The top three, however, were seen as having a much better chance of securing a significant deal. Ozuna and Puig have amassed 20.3 and 18.0 WAR, respectively, over their careers, and are both just 29. Castellanos has been worth just 10.4 WAR in his career, but he is just 27 and is coming off his two best seasons, including his most recent stint with the Cubs that saw him slash .321/.356/.646 over 51 games for a 154 wRC+. Kiley McDaniel projected Ozuna to land the biggest deal of this bunch at four years and $70 million, but Castellanos (four years/$56 million) and Puig (three years/$39 million) were also expected to do reasonably well.
But all three are still jobless in the second week of January, and it’s worth discussing because of what they share in common — not just with each other, but also with the most famous outfielder to sit through a stalemate last winter. Like Harper, there is little to quibble about with the bats of Ozuna, Castellanos, and Puig. Each of them have turned in at least four straight seasons of above-average offense. But any team willing to make a major commitment to one of these players must consider all aspects of their respective games, and each of these three enter 2020 with serious questions surrounding their defense.Defensive Statistics, 2019
OAA and Outfielder Jump are Statcast metrics, with the former using a catch probability formula to calculate how many outs a fielder makes above or below what’s expected by the average fielder, and the latter measuring how many feet in the right direction a fielder covered in the first three seconds of a pitch being released. Because of the more advanced technology involved, they’re intended to capture details that other metrics don’t.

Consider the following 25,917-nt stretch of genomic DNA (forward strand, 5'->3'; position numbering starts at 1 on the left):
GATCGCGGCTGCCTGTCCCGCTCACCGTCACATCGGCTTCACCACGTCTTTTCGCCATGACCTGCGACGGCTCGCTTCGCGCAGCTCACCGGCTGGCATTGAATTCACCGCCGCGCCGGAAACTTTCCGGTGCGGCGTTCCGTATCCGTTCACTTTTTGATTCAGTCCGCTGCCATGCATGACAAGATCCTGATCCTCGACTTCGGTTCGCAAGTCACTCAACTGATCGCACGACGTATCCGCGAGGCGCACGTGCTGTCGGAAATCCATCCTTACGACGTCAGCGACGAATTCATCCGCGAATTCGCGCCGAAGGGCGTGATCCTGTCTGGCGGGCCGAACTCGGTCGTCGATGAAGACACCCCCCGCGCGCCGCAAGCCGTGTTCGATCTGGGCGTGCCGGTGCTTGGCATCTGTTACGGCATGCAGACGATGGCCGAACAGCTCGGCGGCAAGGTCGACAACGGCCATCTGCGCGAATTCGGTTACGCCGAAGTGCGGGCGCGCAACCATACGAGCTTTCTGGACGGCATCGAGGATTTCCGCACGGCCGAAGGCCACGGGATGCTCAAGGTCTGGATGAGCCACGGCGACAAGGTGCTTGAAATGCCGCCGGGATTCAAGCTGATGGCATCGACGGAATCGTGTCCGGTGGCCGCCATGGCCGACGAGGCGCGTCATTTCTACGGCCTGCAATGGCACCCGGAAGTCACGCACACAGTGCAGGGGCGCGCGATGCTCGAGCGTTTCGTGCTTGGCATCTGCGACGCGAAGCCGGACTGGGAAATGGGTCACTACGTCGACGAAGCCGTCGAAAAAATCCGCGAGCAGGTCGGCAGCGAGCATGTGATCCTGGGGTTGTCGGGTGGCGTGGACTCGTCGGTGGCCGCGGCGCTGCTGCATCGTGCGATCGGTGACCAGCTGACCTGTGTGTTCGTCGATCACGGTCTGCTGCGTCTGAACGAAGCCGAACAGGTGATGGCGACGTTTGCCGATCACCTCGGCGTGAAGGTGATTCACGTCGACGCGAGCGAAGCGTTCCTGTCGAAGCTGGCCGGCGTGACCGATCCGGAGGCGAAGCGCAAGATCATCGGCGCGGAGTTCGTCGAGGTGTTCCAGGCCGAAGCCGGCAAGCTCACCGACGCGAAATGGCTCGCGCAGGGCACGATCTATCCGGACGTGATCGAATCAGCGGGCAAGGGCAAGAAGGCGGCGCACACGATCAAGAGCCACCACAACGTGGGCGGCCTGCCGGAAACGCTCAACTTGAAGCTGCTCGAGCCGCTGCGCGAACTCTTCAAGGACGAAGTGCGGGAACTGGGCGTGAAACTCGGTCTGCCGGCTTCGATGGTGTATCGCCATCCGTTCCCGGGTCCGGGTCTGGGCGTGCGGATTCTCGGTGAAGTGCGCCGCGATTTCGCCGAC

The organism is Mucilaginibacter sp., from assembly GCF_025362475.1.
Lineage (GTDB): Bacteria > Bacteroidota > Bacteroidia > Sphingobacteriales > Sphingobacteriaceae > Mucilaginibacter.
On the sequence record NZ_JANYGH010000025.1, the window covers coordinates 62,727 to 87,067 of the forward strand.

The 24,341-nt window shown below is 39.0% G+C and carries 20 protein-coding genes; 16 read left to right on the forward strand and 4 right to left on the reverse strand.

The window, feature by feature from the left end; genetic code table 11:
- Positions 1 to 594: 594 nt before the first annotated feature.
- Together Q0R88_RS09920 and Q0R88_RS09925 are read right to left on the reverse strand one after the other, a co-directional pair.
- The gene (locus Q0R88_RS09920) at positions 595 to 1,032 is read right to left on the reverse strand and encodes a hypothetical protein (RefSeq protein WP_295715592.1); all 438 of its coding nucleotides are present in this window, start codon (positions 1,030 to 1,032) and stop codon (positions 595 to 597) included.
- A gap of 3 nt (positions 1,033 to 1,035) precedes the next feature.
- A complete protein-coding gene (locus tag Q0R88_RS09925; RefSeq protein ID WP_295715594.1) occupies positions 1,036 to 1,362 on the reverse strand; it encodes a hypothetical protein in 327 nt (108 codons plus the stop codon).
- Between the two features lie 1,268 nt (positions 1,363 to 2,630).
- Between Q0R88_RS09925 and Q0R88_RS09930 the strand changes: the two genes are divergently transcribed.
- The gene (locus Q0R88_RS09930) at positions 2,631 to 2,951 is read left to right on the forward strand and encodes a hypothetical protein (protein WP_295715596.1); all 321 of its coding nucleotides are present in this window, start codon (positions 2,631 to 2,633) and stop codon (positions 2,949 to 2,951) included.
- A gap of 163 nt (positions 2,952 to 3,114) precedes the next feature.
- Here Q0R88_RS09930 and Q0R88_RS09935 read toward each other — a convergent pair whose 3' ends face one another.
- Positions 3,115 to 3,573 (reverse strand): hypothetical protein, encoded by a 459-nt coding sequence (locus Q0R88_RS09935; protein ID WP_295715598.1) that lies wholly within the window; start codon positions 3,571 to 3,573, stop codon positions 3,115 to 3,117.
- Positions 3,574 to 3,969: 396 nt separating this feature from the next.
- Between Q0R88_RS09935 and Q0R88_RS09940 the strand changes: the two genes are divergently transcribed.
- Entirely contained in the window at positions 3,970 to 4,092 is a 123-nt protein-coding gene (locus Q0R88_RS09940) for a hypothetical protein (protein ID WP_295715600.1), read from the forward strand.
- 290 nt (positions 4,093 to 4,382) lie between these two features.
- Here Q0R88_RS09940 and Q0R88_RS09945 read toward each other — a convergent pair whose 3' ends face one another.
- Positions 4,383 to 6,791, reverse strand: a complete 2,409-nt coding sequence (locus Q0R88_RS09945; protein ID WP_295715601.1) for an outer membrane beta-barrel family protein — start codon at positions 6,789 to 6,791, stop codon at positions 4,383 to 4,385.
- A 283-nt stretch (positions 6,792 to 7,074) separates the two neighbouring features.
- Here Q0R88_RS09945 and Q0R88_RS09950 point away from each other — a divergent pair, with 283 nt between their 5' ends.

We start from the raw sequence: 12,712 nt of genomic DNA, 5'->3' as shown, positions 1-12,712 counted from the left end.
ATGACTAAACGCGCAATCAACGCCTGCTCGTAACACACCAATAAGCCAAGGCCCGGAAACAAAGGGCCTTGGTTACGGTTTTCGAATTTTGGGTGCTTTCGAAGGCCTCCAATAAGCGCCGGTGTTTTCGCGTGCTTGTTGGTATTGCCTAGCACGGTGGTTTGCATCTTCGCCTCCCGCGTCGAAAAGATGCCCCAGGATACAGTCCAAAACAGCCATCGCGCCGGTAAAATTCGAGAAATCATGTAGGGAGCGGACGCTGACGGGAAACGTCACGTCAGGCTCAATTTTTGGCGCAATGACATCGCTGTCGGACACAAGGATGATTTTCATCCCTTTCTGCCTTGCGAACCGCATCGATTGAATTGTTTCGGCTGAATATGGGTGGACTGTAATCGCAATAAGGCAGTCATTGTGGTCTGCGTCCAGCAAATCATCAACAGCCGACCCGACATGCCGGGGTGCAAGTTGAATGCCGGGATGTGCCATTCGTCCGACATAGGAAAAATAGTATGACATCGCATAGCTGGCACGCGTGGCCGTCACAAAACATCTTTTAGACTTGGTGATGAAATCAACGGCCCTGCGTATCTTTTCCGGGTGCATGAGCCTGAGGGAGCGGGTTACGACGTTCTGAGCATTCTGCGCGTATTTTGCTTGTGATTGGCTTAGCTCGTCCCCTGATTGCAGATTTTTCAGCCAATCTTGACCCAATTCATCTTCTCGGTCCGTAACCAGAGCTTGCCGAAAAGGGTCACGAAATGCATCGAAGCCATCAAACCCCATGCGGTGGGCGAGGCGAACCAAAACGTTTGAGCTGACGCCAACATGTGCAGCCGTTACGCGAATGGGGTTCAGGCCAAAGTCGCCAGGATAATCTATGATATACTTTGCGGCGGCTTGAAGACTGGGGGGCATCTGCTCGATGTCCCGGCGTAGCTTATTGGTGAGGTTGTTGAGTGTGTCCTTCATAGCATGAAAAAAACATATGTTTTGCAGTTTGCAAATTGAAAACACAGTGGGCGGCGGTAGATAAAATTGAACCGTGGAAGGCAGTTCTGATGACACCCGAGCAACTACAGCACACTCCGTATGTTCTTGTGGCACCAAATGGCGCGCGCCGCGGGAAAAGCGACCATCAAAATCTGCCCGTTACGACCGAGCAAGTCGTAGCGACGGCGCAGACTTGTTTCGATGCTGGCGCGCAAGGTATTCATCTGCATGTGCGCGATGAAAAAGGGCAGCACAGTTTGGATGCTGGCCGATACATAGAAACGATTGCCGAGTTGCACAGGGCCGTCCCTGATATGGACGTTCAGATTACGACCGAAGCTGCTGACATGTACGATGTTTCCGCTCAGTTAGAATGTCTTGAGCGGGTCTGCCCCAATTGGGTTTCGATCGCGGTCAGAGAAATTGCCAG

That extra scrutiny is bad news for all three of these particular players, one of which looks good using common defensive statistics, one of which already graded pretty poorly, and one of which graded about average. We can start with Ozuna here. In McDaniel’s writeup of his free agency case, he noted that front offices regard his defense as being below average, despite what his DRS and UZR figures show. When confronted with Statcast data, we can see why. Out of 318 players who played outfield at some point in 2019, just 11 of them did more damage to their teams on an OAA basis than Ozuna.
That stands in sharp contrast to not only other advanced defensive stats, but also the way Statcast itself graded Ozuna just two years earlier. In 2017, his OAA was in the 84th percentile in Miami. Over two years in St. Louis, however, Statcast’s perception of his defense plummeted. The conflicting data here, combined with the notorious untrustworthiness of one-year defensive samples, make it difficult to draw a conclusion over what kind of defender Ozuna truly is. But he didn’t exactly do himself any favors with the eye test, and if MLB’s own data is showing red flags about him being a liability, the apparent wariness from front offices makes some sense.